Could your doorknob be considered a hate crime?
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In the video above, the author of the bill (2001 AB 587, Firebaugh) which increased damages under the Unruh Civil Rights Act to $4,000 told his fellow legislators that it was a measure "about hate crimes and discrimination crimes"; not surprisingly, there was little opposition to the measure.  Today, that same measure [Cal Civil Code § 52(a)] is commonly used with claims of round doorhandles, unsecured floormats and unwrapped sink drains. 

California has seen over 15,000 ADA/accessibility lawsuits, most of which sought financial damages under CC 52(a); many business have closed, jobs terminated and bankruptcies filed as a result of these claims.  Other states and countries have make commendable accessibility progress without guaranteed financial damages provisions like those used in California.  Particularly in this struggling economy, California's legislators need to consider the many less costly and more cost-effective means of achieving this very worthwhile goal.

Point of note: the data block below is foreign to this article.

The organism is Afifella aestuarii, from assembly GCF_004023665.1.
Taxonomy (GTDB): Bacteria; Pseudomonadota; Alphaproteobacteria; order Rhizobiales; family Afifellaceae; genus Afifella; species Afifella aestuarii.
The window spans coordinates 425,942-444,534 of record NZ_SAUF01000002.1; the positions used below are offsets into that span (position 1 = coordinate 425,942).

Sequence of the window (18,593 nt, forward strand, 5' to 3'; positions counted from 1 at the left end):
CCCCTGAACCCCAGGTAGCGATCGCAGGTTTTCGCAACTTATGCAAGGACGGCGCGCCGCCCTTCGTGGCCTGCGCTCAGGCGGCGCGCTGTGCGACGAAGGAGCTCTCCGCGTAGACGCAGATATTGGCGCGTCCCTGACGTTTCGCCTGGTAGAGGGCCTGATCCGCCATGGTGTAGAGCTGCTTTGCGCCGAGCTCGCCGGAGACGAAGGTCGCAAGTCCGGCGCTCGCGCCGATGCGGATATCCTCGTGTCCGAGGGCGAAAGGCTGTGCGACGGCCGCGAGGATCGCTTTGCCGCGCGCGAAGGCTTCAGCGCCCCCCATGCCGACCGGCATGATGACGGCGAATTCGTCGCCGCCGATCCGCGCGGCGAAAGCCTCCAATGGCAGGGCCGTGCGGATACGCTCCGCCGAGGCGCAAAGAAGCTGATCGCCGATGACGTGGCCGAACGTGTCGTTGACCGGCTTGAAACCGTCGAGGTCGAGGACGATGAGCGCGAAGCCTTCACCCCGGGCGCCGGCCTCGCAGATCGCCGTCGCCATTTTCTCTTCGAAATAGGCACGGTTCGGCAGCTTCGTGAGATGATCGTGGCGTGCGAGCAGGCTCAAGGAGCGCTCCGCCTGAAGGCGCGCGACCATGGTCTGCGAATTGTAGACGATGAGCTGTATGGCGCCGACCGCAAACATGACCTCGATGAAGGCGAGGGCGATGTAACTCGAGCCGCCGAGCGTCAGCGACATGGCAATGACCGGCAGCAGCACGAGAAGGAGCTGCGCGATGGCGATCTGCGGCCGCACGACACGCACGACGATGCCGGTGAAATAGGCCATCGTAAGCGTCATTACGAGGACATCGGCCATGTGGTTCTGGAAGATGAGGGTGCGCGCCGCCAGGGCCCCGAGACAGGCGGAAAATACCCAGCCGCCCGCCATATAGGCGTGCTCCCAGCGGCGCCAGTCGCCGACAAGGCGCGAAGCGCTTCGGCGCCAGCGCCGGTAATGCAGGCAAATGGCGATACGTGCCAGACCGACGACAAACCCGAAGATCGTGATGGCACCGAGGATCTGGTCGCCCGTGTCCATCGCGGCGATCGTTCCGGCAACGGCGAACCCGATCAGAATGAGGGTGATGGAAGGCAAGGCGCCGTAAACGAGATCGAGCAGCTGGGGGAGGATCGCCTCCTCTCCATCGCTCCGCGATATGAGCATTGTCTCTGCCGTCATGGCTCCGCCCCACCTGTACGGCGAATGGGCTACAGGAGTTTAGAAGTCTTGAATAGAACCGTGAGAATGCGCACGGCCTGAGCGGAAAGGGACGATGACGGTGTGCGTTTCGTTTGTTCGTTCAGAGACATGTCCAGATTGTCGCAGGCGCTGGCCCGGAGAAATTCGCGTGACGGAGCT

FYI: The reason the doorknob pictured to the left is a problem for certain people-- particularly those who find it difficult to grasp or twist-- is because it can't be opened with a closed fist.  A number of other models are available, like the animated version pictured to the right, which may be much easier to operate (except for the key). 

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